Concurrently, in what used to seem like science fiction, future projections for space activities include an imminent wave of in-space servicing activities — inspection, refueling and repair, a focus on training and caring for future space travelers, and a provision of infrastructure for sustainable life and normal economic activity on the moon. These new businesses are enabled by new technology, new markets and new investors. With all the innovation expected, and increased activities, invariably more waste will be the result. One of pressing concerns of space governance today is space debris and the environmental impacts on Earth.

Q: What can be done about this problem on a transnational scale?

A: It starts with some conceptual work and a shift in paradigms and mindsets. The key is looking at these two issue areas above and acknowledging that outer space is first an “environment” rather than simply a “domain.” Secondly, (there is) the importance of understanding the local impacts and stakeholders that are adversely affected. While NATO Space Policy states that “space is an inherently global environment,” its lens is obviously from a classic defense posture. The idea of broad responsibility for keeping space free of environmental hazards led to the coinage in 2001 of the term “astroenvironmentalismRyder W. Miller, Astroenvironmentalism: The case for Space Exploration as an Environmental Issue, Electronic green Journal, issue 15, 2001.” — a concept which applies values of environmentalism and preservationism to developments in space exploration, commercialization and militarization. 

The production of more waste coupled with the increased risk of damage as a result of the waste requires a legal mechanism to ensure that liability for damage of this nature is secured. ... While there is an overarching outer space liability regime established in 1979, coalescing and building consensus around new space environmental laws will be quite difficult outside of a significant triggering event. Increasing dialogue and education will get us there, but that is an important and long-term process rather than a goal.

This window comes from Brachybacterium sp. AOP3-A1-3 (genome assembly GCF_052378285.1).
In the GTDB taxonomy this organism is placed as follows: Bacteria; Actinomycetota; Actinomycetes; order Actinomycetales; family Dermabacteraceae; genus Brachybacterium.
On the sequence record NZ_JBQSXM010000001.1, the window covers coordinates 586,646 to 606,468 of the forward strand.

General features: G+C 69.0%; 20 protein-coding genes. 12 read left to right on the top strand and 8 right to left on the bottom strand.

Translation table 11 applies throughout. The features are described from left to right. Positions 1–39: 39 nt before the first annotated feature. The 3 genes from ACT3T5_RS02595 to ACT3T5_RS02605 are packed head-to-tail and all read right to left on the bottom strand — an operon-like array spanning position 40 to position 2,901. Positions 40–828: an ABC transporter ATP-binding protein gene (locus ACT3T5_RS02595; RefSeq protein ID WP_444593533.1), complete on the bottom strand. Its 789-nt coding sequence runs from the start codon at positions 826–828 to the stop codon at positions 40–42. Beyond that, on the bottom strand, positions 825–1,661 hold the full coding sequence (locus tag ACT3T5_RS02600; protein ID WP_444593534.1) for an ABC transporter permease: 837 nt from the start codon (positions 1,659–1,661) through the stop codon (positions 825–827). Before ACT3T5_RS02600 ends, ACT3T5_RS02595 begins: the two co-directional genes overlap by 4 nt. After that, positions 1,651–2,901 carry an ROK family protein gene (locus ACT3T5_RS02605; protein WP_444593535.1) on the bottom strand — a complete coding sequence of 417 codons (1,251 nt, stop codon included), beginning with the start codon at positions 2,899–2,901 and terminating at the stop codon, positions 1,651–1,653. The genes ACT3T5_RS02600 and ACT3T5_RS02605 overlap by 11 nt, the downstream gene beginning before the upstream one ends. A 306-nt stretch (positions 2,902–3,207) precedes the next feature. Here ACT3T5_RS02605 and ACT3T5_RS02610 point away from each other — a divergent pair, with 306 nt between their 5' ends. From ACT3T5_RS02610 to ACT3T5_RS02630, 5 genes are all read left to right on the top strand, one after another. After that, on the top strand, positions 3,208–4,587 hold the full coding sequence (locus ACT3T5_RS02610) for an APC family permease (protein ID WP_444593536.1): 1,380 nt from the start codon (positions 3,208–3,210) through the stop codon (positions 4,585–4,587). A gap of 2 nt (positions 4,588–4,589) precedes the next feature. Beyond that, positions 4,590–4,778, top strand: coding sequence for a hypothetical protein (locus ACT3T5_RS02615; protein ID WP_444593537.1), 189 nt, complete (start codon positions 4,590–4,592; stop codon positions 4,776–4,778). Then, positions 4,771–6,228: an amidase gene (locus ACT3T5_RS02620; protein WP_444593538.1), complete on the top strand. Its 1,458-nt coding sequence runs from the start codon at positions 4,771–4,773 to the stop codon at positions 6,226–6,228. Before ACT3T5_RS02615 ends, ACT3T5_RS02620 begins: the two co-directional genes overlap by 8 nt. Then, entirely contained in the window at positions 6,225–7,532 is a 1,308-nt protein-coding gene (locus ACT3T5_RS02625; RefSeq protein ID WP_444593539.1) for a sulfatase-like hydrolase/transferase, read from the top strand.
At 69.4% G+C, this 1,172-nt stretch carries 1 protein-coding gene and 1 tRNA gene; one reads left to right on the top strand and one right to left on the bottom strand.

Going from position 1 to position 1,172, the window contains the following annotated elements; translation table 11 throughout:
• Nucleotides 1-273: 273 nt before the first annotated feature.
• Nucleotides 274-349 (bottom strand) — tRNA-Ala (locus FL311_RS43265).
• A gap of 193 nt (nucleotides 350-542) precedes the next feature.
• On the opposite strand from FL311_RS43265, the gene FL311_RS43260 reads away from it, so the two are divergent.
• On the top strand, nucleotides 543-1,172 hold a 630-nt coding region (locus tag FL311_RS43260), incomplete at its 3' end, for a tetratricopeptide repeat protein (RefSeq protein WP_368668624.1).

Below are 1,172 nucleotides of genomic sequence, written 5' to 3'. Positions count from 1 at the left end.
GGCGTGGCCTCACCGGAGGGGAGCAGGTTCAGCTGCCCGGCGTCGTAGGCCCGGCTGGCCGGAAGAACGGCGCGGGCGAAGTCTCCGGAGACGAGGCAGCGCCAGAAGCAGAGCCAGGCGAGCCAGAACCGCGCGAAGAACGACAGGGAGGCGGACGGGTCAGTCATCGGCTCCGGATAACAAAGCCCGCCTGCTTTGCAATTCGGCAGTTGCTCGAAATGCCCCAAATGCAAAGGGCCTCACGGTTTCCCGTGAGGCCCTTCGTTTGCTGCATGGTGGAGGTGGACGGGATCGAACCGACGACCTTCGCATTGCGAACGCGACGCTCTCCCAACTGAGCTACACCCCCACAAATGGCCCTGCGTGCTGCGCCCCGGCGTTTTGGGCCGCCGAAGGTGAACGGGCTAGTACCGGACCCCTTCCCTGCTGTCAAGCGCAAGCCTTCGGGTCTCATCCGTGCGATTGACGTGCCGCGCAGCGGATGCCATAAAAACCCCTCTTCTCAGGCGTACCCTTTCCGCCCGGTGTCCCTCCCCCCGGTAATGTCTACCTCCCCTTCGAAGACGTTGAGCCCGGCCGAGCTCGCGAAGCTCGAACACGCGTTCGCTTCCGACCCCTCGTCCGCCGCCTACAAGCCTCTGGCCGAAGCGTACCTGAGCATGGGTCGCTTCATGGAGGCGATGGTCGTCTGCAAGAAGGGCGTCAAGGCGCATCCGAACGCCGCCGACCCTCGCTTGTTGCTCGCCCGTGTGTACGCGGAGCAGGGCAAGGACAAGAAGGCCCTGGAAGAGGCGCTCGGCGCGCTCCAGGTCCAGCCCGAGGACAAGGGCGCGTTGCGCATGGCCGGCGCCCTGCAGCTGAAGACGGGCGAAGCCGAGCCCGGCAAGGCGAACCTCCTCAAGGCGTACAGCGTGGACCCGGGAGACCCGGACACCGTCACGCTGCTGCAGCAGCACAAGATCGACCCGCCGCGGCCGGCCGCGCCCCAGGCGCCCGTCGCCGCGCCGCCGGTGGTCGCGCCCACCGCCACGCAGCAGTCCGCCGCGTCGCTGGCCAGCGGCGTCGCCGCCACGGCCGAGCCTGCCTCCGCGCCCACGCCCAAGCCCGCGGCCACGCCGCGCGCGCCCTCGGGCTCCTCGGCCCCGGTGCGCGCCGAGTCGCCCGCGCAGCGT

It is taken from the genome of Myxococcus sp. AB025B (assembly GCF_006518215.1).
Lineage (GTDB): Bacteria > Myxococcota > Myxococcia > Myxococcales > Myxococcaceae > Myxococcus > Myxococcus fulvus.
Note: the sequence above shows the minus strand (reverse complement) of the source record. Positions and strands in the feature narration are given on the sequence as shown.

In that case, the challenge and opportunity is to attempt to interpret the legal mechanisms that already exist in a way to get the outcome one needs. To that end, few people consider that general international law speaks to the issue of protection of the space environment indirectly, even if the specific international space law instruments that the industry focus on do not specifically address debris-causing behavior and effects.

Q: How does it look on the domestic level, in the U.S.?

A: Domestic application of this concept in the U.S. would be under the NEPA Act, which would provide relevant guidance and requirements as to how private actors should conduct their in-space activities, paying attention to the space environment. In section 201 ... the act focuses on “the environmental classes of the nation” and adds a non-exhaustive list that includes, but is not limited to, the listed options for what is an environmental class. But “space” is not listed there.